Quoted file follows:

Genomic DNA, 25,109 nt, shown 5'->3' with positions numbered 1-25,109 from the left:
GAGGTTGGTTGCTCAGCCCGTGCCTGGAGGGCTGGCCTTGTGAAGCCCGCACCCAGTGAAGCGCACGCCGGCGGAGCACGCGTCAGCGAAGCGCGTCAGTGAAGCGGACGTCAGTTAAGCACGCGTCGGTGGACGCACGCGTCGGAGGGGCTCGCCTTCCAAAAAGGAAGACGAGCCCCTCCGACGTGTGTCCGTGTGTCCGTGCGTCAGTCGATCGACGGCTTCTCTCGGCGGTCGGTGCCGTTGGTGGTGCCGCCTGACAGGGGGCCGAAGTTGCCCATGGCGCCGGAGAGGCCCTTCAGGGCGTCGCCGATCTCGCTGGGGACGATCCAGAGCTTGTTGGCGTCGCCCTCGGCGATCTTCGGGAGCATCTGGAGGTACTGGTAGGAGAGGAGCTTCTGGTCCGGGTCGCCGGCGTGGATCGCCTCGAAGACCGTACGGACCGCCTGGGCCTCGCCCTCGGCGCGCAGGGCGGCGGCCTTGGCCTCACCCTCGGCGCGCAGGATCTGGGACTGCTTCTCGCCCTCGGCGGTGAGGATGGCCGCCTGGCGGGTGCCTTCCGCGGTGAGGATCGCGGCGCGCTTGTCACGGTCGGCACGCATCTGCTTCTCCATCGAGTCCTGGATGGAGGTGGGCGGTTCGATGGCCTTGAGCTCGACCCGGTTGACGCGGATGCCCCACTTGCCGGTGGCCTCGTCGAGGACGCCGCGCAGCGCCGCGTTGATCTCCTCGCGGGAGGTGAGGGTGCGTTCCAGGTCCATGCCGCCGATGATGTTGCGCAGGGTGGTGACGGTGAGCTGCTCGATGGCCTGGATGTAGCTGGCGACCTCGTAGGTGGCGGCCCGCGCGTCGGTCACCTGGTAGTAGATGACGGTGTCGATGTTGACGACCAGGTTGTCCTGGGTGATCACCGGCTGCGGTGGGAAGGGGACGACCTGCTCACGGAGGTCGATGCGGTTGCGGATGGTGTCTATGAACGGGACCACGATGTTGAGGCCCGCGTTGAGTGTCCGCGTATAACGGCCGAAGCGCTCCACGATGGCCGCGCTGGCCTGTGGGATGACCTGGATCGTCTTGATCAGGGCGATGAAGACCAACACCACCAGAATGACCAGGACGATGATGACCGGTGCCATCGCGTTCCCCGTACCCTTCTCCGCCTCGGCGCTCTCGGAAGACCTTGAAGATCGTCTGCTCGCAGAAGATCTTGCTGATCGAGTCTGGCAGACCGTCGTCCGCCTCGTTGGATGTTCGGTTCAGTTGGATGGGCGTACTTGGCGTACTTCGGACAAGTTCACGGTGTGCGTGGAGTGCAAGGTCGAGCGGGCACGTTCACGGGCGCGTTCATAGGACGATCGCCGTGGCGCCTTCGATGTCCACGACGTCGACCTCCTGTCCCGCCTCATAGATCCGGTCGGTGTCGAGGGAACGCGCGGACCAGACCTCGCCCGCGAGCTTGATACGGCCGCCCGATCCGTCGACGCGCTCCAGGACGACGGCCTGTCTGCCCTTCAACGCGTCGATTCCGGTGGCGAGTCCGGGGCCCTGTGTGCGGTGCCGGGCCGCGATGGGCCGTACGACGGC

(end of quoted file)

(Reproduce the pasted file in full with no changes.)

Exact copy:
Genomic DNA, 25,109 nt, shown 5'->3' with positions numbered 1-25,109 from the left:
GAGGTTGGTTGCTCAGCCCGTGCCTGGAGGGCTGGCCTTGTGAAGCCCGCACCCAGTGAAGCGCACGCCGGCGGAGCACGCGTCAGCGAAGCGCGTCAGTGAAGCGGACGTCAGTTAAGCACGCGTCGGTGGACGCACGCGTCGGAGGGGCTCGCCTTCCAAAAAGGAAGACGAGCCCCTCCGACGTGTGTCCGTGTGTCCGTGCGTCAGTCGATCGACGGCTTCTCTCGGCGGTCGGTGCCGTTGGTGGTGCCGCCTGACAGGGGGCCGAAGTTGCCCATGGCGCCGGAGAGGCCCTTCAGGGCGTCGCCGATCTCGCTGGGGACGATCCAGAGCTTGTTGGCGTCGCCCTCGGCGATCTTCGGGAGCATCTGGAGGTACTGGTAGGAGAGGAGCTTCTGGTCCGGGTCGCCGGCGTGGATCGCCTCGAAGACCGTACGGACCGCCTGGGCCTCGCCCTCGGCGCGCAGGGCGGCGGCCTTGGCCTCACCCTCGGCGCGCAGGATCTGGGACTGCTTCTCGCCCTCGGCGGTGAGGATGGCCGCCTGGCGGGTGCCTTCCGCGGTGAGGATCGCGGCGCGCTTGTCACGGTCGGCACGCATCTGCTTCTCCATCGAGTCCTGGATGGAGGTGGGCGGTTCGATGGCCTTGAGCTCGACCCGGTTGACGCGGATGCCCCACTTGCCGGTGGCCTCGTCGAGGACGCCGCGCAGCGCCGCGTTGATCTCCTCGCGGGAGGTGAGGGTGCGTTCCAGGTCCATGCCGCCGATGATGTTGCGCAGGGTGGTGACGGTGAGCTGCTCGATGGCCTGGATGTAGCTGGCGACCTCGTAGGTGGCGGCCCGCGCGTCGGTCACCTGGTAGTAGATGACGGTGTCGATGTTGACGACCAGGTTGTCCTGGGTGATCACCGGCTGCGGTGGGAAGGGGACGACCTGCTCACGGAGGTCGATGCGGTTGCGGATGGTGTCTATGAACGGGACCACGATGTTGAGGCCCGCGTTGAGTGTCCGCGTATAACGGCCGAAGCGCTCCACGATGGCCGCGCTGGCCTGTGGGATGACCTGGATCGTCTTGATCAGGGCGATGAAGACCAACACCACCAGAATGACCAGGACGATGATGACCGGTGCCATCGCGTTCCCCGTACCCTTCTCCGCCTCGGCGCTCTCGGAAGACCTTGAAGATCGTCTGCTCGCAGAAGATCTTGCTGATCGAGTCTGGCAGACCGTCGTCCGCCTCGTTGGATGTTCGGTTCAGTTGGATGGGCGTACTTGGCGTACTTCGGACAAGTTCACGGTGTGCGTGGAGTGCAAGGTCGAGCGGGCACGTTCACGGGCGCGTTCATAGGACGATCGCCGTGGCGCCTTCGATGTCCACGACGTCGACCTCCTGTCCCGCCTCATAGATCCGGTCGGTGTCGAGGGAACGCGCGGACCAGACCTCGCCCGCGAGCTTGATACGGCCGCCCGATCCGTCGACGCGCTCCAGGACGACGGCCTGTCTGCCCTTCAACGCGTCGATTCCGGTGGCGAGTCCGGGGCCCTGTGTGCGGTGCCGGGCCGCGATGGGCCGTACGACGGC